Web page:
The services of cosmetic dermatologists have long been sought after to reverse the signs of aging. Preventative measures such as sunscreen and proper skincare were the recommended ways to delay the inevitable loss of firmness, fine lines, discoloration, and other visible signs that the skin has aged. But recently, a much younger crowd has been seeking aesthetic services even before these signs appear. Dubbed “prejuvenation” this phenomenon of 20- and 30-somethings receiving cosmetic procedures – once sought primarily by patients in their 40s and above – is increasing in popularity. Providers can capitalize on this younger clientele while being mindful of how techniques and services should be tailored to target prevention instead of correction.
What is prejuvenation?
Prejuvenation has taken the aesthetic community by storm. The fastest-growing field in both cosmetic dermatology and plastic surgery, prejuvenation combines preventive measures with nonsurgical and surgical aesthetic treatments. The technology used to reverse signs of aging is now being used to prevent those same effects. Namely, the levels and quality of collagen – the key element in retaining youthful skin appearance – is a prevention target. Some dermatologists use the phrase “stop the drop” to describe prejuvenation, or using aesthetic strategies to build collagen and discourage the march of gravity. Industry experts note that it is easier to prevent appearance-related signs of aging than to treat them once they appear.
Why is prejuvenation on the rise?
The current generation of YouTubers, Tik-Tokkers, Instagramers, and other social media influencers have one significant commonality: they are looking at themselves on camera much more than previous generations. Also called the “Zoom boom,” this phenomenon of seeing oneself (and perceived problem areas) is leading to more appearance dissatisfaction and interest in corrective measures. Additionally, advances in the availability of dermatology services and the ability for young individuals to earn a substantial income through social media platforms means that a younger crowd can access aesthetic services more readily than previous generations.
How do aesthetic providers tailor their services for the prejuvenation client?
Kenneth A. Arendt, MD, a premier academic and clinical dermatologist of SkinCare Physicians in Boston, has six suggestions for the prejuvenation patient:
- Photoprotection. The easiest, most effective, and most inexpensive anti-aging regimen anyone can use is one that provides protection from the sun. Regular use of sunscreens will not only protect your skin from skin cancer but will also help prevent fine wrinkles, sun-induced brown spots, and the overall loss of collagen that lead to visible signs of skin aging.
- Retinoids and antioxidants. Most anti-aging products focus on protecting against ultraviolet rays of the sun, soaking up damaging free radicals, and stimulating collagen formation. Collagen is the major protein backbone of the skin that gives it structure, resilience and ultimately helps plump up the skin and smooth out wrinkles. Retinoids are the most effective of the topical agents available for stimulating collagen; they also alter the way skin grows, diminishing photodamage. In adults, it makes sense to start using effective topical agents at the first signs of photoaging, which is often in the 20s.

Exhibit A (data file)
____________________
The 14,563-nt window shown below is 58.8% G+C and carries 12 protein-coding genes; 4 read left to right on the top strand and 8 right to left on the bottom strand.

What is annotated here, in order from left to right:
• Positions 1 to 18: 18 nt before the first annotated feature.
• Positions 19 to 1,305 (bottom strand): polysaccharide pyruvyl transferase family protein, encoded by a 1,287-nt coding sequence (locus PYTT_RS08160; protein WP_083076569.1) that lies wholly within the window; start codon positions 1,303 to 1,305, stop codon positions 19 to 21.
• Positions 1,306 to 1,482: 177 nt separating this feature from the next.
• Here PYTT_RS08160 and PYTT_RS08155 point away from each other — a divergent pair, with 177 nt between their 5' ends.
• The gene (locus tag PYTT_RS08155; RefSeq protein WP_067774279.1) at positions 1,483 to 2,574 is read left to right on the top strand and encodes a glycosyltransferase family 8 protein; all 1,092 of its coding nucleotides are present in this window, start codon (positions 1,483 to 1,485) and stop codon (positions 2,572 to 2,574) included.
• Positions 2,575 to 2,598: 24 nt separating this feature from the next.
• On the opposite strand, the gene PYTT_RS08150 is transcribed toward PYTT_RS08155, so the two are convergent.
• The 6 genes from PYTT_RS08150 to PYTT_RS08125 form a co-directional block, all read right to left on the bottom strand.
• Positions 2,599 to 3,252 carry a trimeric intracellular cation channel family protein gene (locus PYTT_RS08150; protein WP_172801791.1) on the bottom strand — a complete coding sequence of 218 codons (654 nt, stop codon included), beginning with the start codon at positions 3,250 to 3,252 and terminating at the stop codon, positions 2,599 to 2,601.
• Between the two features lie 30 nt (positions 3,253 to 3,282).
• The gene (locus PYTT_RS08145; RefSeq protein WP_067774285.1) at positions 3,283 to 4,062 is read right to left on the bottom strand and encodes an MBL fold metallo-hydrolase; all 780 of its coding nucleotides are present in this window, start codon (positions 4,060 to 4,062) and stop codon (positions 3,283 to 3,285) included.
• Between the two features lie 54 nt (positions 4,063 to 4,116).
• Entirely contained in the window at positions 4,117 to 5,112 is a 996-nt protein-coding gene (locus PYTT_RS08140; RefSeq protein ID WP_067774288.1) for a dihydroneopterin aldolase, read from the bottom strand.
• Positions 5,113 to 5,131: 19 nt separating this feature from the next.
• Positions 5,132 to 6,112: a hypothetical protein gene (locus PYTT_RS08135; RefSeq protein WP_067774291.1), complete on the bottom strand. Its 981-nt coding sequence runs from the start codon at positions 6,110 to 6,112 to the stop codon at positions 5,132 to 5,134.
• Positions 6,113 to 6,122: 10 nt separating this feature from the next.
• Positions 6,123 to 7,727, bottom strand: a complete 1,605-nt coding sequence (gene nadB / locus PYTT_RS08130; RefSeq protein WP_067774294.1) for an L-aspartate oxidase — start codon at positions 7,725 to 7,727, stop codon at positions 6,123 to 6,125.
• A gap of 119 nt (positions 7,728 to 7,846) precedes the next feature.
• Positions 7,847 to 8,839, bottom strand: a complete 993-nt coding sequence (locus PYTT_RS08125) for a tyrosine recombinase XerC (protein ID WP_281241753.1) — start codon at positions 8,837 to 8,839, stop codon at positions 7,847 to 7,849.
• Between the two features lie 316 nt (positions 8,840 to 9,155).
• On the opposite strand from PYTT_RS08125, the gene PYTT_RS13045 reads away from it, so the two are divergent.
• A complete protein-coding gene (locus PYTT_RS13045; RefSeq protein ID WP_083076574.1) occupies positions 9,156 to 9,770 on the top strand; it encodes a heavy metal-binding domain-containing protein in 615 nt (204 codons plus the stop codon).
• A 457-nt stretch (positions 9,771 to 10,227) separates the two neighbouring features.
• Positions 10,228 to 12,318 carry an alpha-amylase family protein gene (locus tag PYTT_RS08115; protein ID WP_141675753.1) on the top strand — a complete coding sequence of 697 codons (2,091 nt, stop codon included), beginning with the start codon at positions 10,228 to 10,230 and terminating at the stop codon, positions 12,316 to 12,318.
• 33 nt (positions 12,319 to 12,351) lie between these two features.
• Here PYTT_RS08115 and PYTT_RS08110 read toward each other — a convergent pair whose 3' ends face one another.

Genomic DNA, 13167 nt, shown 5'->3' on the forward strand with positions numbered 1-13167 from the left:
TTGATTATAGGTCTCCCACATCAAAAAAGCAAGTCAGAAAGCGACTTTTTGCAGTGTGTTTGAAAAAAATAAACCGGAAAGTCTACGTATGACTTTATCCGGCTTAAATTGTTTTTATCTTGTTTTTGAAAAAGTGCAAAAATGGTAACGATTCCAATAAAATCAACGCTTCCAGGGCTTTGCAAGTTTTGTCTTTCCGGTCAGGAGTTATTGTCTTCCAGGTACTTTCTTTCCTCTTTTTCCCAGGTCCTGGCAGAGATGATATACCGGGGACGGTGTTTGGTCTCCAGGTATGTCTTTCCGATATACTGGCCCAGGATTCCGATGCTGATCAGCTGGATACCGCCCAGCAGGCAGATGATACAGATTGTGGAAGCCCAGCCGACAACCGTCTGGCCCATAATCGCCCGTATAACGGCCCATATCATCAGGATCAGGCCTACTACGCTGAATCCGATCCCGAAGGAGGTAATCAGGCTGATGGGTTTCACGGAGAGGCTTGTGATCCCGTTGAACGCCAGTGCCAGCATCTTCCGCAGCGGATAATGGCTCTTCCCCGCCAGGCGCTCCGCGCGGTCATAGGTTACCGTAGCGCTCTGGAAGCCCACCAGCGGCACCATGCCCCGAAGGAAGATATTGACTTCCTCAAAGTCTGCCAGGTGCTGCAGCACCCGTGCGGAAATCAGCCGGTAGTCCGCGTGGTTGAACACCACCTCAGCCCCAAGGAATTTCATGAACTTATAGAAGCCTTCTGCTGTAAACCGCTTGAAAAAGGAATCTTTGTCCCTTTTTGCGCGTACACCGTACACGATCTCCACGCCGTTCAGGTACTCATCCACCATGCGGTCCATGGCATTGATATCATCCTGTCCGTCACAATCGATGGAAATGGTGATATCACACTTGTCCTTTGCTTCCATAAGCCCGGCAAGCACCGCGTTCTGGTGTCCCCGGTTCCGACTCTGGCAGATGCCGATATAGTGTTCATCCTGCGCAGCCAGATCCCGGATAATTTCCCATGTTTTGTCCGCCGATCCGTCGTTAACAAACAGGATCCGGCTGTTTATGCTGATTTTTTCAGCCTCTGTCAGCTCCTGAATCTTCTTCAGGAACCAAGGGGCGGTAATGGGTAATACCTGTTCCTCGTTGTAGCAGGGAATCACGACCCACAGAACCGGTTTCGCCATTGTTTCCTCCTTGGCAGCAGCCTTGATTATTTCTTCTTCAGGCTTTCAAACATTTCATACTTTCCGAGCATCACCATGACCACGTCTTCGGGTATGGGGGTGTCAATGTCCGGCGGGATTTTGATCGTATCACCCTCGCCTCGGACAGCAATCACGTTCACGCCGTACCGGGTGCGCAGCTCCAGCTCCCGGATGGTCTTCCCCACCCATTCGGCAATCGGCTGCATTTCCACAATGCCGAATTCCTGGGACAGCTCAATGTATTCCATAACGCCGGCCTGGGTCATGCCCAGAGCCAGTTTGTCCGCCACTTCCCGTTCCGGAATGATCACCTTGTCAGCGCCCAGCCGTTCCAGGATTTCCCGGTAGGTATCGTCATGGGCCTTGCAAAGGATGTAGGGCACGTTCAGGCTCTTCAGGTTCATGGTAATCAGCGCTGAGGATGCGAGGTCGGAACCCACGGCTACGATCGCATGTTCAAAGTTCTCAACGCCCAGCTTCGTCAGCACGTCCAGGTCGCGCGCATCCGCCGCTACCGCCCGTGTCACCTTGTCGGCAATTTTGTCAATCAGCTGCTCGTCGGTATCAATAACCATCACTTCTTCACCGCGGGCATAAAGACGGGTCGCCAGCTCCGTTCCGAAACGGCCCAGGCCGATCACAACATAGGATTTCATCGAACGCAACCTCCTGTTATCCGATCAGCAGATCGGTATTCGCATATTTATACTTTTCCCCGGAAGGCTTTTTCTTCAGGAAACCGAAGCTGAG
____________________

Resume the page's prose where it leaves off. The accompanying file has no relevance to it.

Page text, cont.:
- Neuromodulators. Lines and wrinkles on the upper face form over time due to repetitive folding of the skin that occurs with everyday use of the muscles of facial expression. It is not uncommon to see patients even in their early 20s with deep and prominent forehead wrinkles and frown lines. The injection of neuromodulators relaxes the muscles that form horizontal forehead lines and vertical frown lines that often make people look upset or angry. Additionally, neuromodulators can be used around the eyes and eyebrows to help shape, open and brighten the eyes. A good time to start is often in the late 20s to early 30s.
- Resurfacing. Procedures that take away sun damage like stubborn brown spots and fine wrinkles can also stimulate the formation of new collagen. Fractional laser resurfacing and intense pulsed light treatments allow patients to erase sun damage and improve skin texture with minimal downtime. Patients can benefit from these treatments starting in their 20s as the skin begins to show signs of early sun damage.
- Fillers. A hallmark of aging skin is loss of volume; the natural reduction in collagen, restructuring of bone, and subsequent movement of facial fat pads result in the formation of wrinkles, sagging, and hollows on the cheeks. Dermatologists can replace this volume loss using hyaluronic acid fillers, which are composed of naturally occurring sugar molecules. By gradually and slowly adding back what the skin is naturally losing, patients can keep up with the rate of age-related volume loss in real-time with very little discomfort and downtime. Studies have shown that these changes can occur as early as the 30s in age and that placement of hyaluronic acid fillers can help stimulate the production of collagen.
- Skin tightening. The use of nonsurgical radiofrequency or ultrasound skin tightening procedures can help even younger patients achieve visible skin tightening and induce preventative tightening of collagen. By heating the skin in a deep and uniform fashion, these technologies tighten the forehead and lift the brows, enhancing the appearance of eyes, cheeks, jawline, and upper neck. When used preventatively, these services can be performed just once every one or two years.
Providers can take advantage of the surge in requests for cosmetic procedures by tailoring their services thoughtfully to prevent signs of aging in their younger patients.